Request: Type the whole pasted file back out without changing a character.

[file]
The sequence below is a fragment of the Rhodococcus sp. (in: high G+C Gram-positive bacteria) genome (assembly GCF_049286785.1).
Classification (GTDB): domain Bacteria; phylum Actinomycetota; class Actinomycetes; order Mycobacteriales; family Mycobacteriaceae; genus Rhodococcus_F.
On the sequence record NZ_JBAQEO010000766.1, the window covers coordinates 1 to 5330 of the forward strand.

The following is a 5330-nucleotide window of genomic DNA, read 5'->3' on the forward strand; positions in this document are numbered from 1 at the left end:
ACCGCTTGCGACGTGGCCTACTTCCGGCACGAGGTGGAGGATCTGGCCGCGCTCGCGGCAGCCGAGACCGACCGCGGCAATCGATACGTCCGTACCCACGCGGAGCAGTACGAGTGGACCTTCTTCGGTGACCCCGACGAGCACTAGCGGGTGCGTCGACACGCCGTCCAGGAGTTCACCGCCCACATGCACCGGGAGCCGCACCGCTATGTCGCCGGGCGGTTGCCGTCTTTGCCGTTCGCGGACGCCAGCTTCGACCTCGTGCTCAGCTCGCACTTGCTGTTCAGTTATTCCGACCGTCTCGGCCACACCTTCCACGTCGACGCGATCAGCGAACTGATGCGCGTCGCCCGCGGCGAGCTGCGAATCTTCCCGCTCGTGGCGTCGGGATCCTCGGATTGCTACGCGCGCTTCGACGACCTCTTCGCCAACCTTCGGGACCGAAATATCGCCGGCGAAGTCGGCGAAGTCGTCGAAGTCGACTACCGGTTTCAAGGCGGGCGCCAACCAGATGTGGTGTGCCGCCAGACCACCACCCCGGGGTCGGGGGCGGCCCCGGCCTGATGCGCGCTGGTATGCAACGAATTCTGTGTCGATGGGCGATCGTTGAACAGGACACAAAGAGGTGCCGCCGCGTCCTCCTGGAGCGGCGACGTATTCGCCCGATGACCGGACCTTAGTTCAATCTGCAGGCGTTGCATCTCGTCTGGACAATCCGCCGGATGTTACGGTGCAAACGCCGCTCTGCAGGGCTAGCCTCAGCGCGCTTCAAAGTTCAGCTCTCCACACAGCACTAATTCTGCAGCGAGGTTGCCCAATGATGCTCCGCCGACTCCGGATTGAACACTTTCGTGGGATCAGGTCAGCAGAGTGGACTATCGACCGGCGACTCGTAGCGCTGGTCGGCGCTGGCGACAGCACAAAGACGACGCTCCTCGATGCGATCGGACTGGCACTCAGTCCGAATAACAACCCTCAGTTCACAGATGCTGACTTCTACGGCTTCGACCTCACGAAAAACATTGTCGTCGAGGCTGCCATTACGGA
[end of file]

The sequence below is a fragment of the Rhodococcus sp. (in: high G+C Gram-positive bacteria) genome (assembly GCF_049286785.1).
Classification (GTDB): domain Bacteria; phylum Actinomycetota; class Actinomycetes; order Mycobacteriales; family Mycobacteriaceae; genus Rhodococcus_F.
On the sequence record NZ_JBAQEO010000766.1, the window covers coordinates 1 to 5330 of the forward strand.

The following is a 5330-nucleotide window of genomic DNA, read 5'->3' on the forward strand; positions in this document are numbered from 1 at the left end:
ACCGCTTGCGACGTGGCCTACTTCCGGCACGAGGTGGAGGATCTGGCCGCGCTCGCGGCAGCCGAGACCGACCGCGGCAATCGATACGTCCGTACCCACGCGGAGCAGTACGAGTGGACCTTCTTCGGTGACCCCGACGAGCACTAGCGGGTGCGTCGACACGCCGTCCAGGAGTTCACCGCCCACATGCACCGGGAGCCGCACCGCTATGTCGCCGGGCGGTTGCCGTCTTTGCCGTTCGCGGACGCCAGCTTCGACCTCGTGCTCAGCTCGCACTTGCTGTTCAGTTATTCCGACCGTCTCGGCCACACCTTCCACGTCGACGCGATCAGCGAACTGATGCGCGTCGCCCGCGGCGAGCTGCGAATCTTCCCGCTCGTGGCGTCGGGATCCTCGGATTGCTACGCGCGCTTCGACGACCTCTTCGCCAACCTTCGGGACCGAAATATCGCCGGCGAAGTCGGCGAAGTCGTCGAAGTCGACTACCGGTTTCAAGGCGGGCGCCAACCAGATGTGGTGTGCCGCCAGACCACCACCCCGGGGTCGGGGGCGGCCCCGGCCTGATGCGCGCTGGTATGCAACGAATTCTGTGTCGATGGGCGATCGTTGAACAGGACACAAAGAGGTGCCGCCGCGTCCTCCTGGAGCGGCGACGTATTCGCCCGATGACCGGACCTTAGTTCAATCTGCAGGCGTTGCATCTCGTCTGGACAATCCGCCGGATGTTACGGTGCAAACGCCGCTCTGCAGGGCTAGCCTCAGCGCGCTTCAAAGTTCAGCTCTCCACACAGCACTAATTCTGCAGCGAGGTTGCCCAATGATGCTCCGCCGACTCCGGATTGAACACTTTCGTGGGATCAGGTCAGCAGAGTGGACTATCGACCGGCGACTCGTAGCGCTGGTCGGCGCTGGCGACAGCACAAAGACGACGCTCCTCGATGCGATCGGACTGGCACTCAGTCCGAATAACAACCCTCAGTTCACAGATGCTGACTTCTACGGCTTCGACCTCACGAAAAACATTGTCGTCGAGGCTGCCATTACGGA